£5/hr is not a stupidly low return on my time - roughly the minimum wage for 18-20 yr-olds - but it's not very much. Do I want to do that kind of work for that rate of return? It's not as if I'm sitting around twiddling my thumbs here. I always have a long list of jobs and projects ahead of me - which somehow always seems to include 'washing up'! I have to come back to the fact that the point of the new lifestyle is not to earn money, but to produce as much as possible of what we need directly. If I was going to get a much higher return on my efforts I might think selling things was worthwhile, but £5/hr is not enough to tempt me away from the path I've chosen to follow.

There is only one possible conclusion, though I say this with a heavy heart:
A hundred baby tomato plants are destined for the compost heap.

Wednesday 30 March 2011

Liebster blogs

The lovely Gingerbread Lady has presented me with an award!

"Favourite blog" award

Isn't that nice? If you've come over here from there, welcome! Do have a look around :-) Oh, you already have, or you wouldn't have made it to this post. Well... thanks!

The idea is that I now pass it on to 3-5 of my favourite blogs, who have fewer than 100 followers. I'd like to send it straight back, because I really enjoy reading Gingerbread Lady's blog, but since getting the award she now has over 100 followers, so is no longer eligible.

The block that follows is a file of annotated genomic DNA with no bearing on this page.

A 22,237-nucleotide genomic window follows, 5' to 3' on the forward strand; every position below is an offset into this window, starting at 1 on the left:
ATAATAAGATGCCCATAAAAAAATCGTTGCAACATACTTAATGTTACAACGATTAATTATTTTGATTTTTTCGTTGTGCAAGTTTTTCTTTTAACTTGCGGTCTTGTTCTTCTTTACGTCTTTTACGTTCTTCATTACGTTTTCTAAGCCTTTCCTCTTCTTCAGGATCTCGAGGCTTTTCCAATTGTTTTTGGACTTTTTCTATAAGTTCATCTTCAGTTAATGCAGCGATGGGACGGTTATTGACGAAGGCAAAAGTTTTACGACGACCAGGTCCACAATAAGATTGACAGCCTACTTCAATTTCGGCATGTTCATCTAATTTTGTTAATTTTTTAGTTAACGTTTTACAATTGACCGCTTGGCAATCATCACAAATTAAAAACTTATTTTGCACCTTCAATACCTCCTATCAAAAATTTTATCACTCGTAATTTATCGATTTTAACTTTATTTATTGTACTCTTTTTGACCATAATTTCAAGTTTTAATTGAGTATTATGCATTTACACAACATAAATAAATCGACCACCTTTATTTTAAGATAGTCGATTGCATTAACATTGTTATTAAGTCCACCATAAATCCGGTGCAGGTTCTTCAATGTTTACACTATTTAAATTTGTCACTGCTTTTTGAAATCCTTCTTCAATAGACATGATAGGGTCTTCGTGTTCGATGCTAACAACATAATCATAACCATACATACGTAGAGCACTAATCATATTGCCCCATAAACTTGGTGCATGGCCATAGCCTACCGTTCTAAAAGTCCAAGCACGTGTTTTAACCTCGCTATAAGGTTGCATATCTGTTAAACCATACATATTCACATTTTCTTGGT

So I'll just have to find a few more favourite blogs - oh the hardship!

First up is Susie at Useless Beauty. I did wonder whether to include Susie, as she was on Gingerbread Lady's list and also one of the other recipients chose her, so this'll be at least the third time she receives this award. On the other hand, I really do love her blog, so sod it! Useless Beauty is in! (I don't think this means you have to choose three times as many blogs to pass it on to, though, Susie ;) She writes about sewing, crochet and knitting quite a lot, but also life in general and can be very funny.

Next is Louisa at The Really Good Life. She may have more than 100 followers - she doesn't brag about it. Anyway, I like her practical gardening blog. She writes about other things too - cooking, making things, finding cheaper and less 'manufactured' ways of doing things - all sorts of things that I'm interested in, too.